The guidelines amount for child support is a rebuttable presumption, and the district court may deviate from the guidelines if the deviation is in a child's best interests. Minn. Stat.  518.551, subd. 5(i). Here, the court's original order was based on the parties' stipulation that set appellant's support obligation at $1,600 per month, an amount much higher than appellant would have been obligated to pay if the court had applied the Hortis/Valento formula. The parties agreed to the $1,600 in light of their "income and expenses, the children's needs, and the Minnesota Child Support Guidelines." Presumably,
appellant had the children's best interests in mind when he agreed to a support payment that was higher than he was obligated to pay.

The district court's only finding on the modification issue is located in its memorandum in support of its order, where the court simply stated:

Despite the volume of documentation that both parties have submitted, the Court is not convinced that there's been a substantial change of circumstances so as to make the terms of the original Judgment and Decree unfair. Both parties were represented by competent counsel who produced and submitted to the Court for approval, a comprehensive and complete marital termination agreement. This agreed upon language was incorporated into the Findings of Fact, et cetera. I am unwilling to modify this agreement based upon the information subsequently submitted by [appellant].


The district court's memorandum does not demonstrate that the court considered the requisite statutory factors and does not discuss in detail the "volume of documentation." The court did not make specific findings regarding the parties' income and expenses or the children's needs (among others not made), and the court's memorandum does not explain why or how it concluded that a substantial change in circumstances did not exist. See Kowalzek v. Kowalzek, 360 N.W.2d 423, 426 (Minn. App. 1985) (concluding district court's findings on parties' resources did not meet bare acceptable minimum for review because court did not set forth findings on essential statutory factors).

Because the court did not make specific findings or otherwise explain how it arrived at its decision, it is difficult to discern the basis for the court's decision, especially given the fact that respondent acknowledges her income increased from $28,000 per year to more than $40,000 per year. Appellant contends, with some support in the record, that his expenses have significantly increased.

Thus, we remand this case to the district court for factual findings to support its decision. Doing so will allow the district court to consider whether modification is appropriate and, if so, to determine a fair and equitable support obligation that takes into account any substantial changes in the parties' circumstances and the children's best interests. We do note that since the original stipulation had a reasonable basis to bypass Hortis/Valento, this remand, contrary to appellant's argument, does not mandate that Hortis/Valento be now applied. The spirit and equitable basis for Hortis/Valento is simply one of the factors that the district court, using its discretion, can look at when reviewing appellant's request for modification.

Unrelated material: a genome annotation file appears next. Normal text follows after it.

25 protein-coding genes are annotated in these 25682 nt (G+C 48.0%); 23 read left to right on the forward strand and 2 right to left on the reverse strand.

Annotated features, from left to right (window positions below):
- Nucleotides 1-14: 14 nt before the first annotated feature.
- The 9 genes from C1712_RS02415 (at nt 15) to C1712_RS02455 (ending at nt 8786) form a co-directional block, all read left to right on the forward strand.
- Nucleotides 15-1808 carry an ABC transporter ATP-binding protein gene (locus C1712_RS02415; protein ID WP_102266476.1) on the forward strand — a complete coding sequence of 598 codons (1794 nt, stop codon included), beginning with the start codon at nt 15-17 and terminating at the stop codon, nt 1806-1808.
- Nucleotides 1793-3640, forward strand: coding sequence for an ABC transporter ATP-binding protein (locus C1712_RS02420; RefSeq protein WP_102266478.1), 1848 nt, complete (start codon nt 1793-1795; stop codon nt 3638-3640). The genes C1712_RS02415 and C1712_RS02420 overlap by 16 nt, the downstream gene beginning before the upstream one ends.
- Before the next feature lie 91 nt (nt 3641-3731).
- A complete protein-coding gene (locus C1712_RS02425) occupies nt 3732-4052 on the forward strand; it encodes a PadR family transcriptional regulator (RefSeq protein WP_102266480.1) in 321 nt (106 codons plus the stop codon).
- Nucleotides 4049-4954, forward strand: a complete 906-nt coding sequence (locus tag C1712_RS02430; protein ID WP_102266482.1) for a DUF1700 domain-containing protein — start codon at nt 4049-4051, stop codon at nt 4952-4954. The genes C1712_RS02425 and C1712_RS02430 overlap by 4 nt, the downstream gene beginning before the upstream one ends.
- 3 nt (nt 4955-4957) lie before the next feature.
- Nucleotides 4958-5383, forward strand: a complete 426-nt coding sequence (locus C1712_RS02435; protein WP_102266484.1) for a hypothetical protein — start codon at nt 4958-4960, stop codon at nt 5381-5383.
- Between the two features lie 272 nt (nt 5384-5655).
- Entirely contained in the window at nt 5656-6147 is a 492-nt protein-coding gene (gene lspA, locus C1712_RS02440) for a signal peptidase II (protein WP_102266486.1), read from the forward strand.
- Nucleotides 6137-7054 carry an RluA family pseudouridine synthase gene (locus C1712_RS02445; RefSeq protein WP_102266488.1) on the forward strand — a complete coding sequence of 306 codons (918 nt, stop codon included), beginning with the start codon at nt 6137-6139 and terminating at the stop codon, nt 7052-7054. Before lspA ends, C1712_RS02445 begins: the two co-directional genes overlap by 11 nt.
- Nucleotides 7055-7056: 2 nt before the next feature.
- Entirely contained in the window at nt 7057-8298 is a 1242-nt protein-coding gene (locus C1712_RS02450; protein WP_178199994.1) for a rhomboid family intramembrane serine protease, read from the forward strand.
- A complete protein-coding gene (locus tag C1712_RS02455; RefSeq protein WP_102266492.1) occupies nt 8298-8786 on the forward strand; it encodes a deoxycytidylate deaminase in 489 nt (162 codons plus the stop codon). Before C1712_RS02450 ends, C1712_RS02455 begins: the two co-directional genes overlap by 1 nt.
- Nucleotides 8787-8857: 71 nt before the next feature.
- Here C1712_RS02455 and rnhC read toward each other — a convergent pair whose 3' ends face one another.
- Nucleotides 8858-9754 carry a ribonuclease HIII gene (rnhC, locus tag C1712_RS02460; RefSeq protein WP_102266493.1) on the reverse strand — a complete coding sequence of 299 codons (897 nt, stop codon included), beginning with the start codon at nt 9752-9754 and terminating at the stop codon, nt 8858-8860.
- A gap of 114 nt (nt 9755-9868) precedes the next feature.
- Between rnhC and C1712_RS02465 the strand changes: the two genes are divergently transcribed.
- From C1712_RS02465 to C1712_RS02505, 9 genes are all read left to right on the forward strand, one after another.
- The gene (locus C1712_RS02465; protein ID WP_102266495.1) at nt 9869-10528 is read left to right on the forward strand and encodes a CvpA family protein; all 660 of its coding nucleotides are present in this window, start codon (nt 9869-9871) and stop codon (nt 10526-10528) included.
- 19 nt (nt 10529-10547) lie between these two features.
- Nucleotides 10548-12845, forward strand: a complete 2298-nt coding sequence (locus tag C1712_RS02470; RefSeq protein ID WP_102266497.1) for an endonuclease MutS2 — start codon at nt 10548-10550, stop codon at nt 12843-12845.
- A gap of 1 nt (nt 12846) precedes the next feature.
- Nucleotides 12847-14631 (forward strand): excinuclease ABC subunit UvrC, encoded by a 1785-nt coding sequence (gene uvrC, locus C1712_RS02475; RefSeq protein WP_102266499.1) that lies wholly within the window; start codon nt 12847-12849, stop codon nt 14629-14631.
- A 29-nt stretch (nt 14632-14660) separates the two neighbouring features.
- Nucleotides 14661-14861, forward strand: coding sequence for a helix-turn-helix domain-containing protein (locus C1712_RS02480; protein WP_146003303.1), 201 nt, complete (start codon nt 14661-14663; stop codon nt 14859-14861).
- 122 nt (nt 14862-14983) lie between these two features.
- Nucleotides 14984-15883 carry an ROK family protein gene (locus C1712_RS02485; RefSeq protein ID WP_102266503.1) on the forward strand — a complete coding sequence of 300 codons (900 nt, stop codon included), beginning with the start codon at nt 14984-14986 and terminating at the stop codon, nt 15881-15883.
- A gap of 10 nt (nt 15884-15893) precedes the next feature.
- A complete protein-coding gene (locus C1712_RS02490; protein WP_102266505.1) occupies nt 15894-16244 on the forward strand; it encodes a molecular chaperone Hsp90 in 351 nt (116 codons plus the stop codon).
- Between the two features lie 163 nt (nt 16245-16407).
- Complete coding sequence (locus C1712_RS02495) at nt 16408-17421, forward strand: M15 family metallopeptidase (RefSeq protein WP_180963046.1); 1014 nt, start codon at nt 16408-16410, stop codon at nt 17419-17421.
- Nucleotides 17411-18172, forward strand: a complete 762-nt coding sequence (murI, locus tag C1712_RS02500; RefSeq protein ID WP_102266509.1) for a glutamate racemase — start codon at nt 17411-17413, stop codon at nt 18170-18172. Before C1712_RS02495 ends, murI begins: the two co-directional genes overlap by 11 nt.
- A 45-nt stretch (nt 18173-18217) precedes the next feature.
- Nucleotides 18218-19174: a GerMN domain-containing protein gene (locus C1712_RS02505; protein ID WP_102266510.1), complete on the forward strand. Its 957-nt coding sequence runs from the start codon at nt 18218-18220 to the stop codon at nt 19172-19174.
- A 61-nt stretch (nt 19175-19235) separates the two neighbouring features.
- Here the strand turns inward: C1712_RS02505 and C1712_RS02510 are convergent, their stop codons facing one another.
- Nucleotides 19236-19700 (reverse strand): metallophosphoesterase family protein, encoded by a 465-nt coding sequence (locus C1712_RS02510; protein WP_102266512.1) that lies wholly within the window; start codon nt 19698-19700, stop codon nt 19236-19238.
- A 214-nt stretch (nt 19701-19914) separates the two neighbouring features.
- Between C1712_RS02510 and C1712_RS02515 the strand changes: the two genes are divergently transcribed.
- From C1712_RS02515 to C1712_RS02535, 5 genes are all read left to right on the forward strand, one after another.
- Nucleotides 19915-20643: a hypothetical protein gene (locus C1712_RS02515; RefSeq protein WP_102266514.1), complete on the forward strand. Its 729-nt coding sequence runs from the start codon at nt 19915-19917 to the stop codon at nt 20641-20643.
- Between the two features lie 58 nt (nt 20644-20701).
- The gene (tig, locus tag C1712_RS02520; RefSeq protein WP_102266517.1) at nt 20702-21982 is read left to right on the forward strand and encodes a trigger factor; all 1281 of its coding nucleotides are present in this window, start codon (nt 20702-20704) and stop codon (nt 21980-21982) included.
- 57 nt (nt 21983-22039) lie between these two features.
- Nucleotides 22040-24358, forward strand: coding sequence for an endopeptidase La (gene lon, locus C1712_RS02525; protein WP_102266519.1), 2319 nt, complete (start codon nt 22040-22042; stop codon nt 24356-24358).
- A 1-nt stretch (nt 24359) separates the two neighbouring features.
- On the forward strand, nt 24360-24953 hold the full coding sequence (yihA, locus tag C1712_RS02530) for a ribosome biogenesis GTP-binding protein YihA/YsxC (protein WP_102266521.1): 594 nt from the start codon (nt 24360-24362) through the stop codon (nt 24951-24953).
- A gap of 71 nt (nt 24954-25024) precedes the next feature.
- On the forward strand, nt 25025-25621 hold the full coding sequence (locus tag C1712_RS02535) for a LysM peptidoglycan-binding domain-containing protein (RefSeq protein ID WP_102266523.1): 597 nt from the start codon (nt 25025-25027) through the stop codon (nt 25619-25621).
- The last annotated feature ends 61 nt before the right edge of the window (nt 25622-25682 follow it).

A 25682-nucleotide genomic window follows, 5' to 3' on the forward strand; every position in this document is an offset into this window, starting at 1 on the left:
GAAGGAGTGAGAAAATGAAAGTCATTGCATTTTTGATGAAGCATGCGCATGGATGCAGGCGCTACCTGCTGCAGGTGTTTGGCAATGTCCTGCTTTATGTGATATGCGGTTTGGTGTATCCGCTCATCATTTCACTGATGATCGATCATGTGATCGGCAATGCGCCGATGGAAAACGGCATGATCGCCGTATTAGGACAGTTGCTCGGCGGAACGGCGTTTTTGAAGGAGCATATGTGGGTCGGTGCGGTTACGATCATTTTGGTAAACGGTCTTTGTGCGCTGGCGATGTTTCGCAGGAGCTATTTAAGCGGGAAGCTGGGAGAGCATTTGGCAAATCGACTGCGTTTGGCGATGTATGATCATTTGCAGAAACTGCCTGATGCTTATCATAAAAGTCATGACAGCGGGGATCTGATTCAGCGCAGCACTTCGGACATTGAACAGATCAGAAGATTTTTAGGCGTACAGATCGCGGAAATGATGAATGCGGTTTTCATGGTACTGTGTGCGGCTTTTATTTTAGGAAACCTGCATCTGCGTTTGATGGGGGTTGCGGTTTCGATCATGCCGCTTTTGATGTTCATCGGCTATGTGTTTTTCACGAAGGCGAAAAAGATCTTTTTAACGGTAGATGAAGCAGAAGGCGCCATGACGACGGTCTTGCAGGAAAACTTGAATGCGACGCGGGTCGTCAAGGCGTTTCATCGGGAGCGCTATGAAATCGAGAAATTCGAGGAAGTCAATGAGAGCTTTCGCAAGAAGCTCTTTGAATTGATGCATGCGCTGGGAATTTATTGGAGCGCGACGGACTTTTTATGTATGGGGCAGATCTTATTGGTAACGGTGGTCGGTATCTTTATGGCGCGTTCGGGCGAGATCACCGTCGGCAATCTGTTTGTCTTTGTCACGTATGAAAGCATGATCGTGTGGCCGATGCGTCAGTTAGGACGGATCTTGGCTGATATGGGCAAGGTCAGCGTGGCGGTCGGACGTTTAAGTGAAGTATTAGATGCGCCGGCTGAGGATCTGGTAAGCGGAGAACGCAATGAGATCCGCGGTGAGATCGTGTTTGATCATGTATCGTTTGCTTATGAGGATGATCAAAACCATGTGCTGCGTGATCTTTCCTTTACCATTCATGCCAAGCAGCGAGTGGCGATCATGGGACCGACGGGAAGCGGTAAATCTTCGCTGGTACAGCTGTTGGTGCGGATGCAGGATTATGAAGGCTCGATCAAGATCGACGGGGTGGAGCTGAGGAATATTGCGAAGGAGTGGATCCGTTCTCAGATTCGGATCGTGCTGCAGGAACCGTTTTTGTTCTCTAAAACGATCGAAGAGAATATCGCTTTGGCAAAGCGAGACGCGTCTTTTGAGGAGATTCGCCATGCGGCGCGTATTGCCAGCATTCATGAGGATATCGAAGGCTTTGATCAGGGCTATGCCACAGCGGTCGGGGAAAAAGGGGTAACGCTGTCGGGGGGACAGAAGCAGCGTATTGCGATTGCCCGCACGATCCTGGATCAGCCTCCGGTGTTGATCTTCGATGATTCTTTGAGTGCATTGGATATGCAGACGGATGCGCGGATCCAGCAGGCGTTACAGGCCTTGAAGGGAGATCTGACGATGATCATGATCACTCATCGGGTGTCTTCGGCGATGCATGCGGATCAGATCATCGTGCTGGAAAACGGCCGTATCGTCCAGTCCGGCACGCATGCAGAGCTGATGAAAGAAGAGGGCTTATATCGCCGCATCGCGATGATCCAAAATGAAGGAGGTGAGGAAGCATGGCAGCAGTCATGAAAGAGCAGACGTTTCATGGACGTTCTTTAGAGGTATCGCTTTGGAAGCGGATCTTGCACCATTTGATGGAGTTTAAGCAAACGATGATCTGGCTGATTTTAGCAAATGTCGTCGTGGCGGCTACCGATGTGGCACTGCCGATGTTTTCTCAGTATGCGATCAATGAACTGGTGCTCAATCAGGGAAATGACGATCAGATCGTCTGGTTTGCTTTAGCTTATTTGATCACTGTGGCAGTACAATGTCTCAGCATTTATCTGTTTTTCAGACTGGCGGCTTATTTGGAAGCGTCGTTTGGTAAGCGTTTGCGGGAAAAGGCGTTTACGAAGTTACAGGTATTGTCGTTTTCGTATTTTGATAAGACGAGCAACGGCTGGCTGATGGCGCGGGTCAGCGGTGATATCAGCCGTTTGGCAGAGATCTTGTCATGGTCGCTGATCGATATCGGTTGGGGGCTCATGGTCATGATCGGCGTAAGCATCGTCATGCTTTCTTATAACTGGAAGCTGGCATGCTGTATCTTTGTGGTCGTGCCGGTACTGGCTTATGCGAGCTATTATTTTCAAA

II. Attorney Fees

Respondent argues that this district court erred in denying her request for attorney fees. Respondent asserts that she is entitled to need-based fees based on the disparity between the parties' incomes. She also asserts that she is entitled to conduct-based fees because appellant unreasonably contributed to the length and expense of the proceedings by failing to acknowledge the parties' original stipulation when he moved to modify his support obligation, serving and filing his motion without the requisite documentation of his income, serving and filing unreliable pleadings, and failing to disclose voluntarily a pending purchase agreement for a home.

"The standard of review for an appellate court examining an award of attorney fees is whether the district court abused its discretion." Gully v. Gully, 599 N.W.2d 814, 825 (Minn. 1999) (citation omitted). The district court "shall" award attorney fees, costs, and disbursements provided it finds

(1) that the fees are necessary for the good-faith assertion of the party's rights in the proceeding and will not contribute unnecessarily to the length and expense of the proceeding;

(2) that the party from whom fees, costs, and disbursements are sought has the means to pay them; and

(3) that the party to whom fees, costs, and disbursements are awarded does not have the means to pay them.


Minn. Stat. 518.14, subd. 1 (2000). The district court may also award, in its discretion, fees "against a party who unreasonably contributes to the length or expense of the proceeding." Id.

We have reviewed the record, and we affirm the district court's decision to deny respondent's request for attorney fees.

Affirmed in part, reversed in part, and remanded.

* Retired judge of the Minnesota Court of Appeals, serving by appointment pursuant to Minn. Const. art. VI, 10.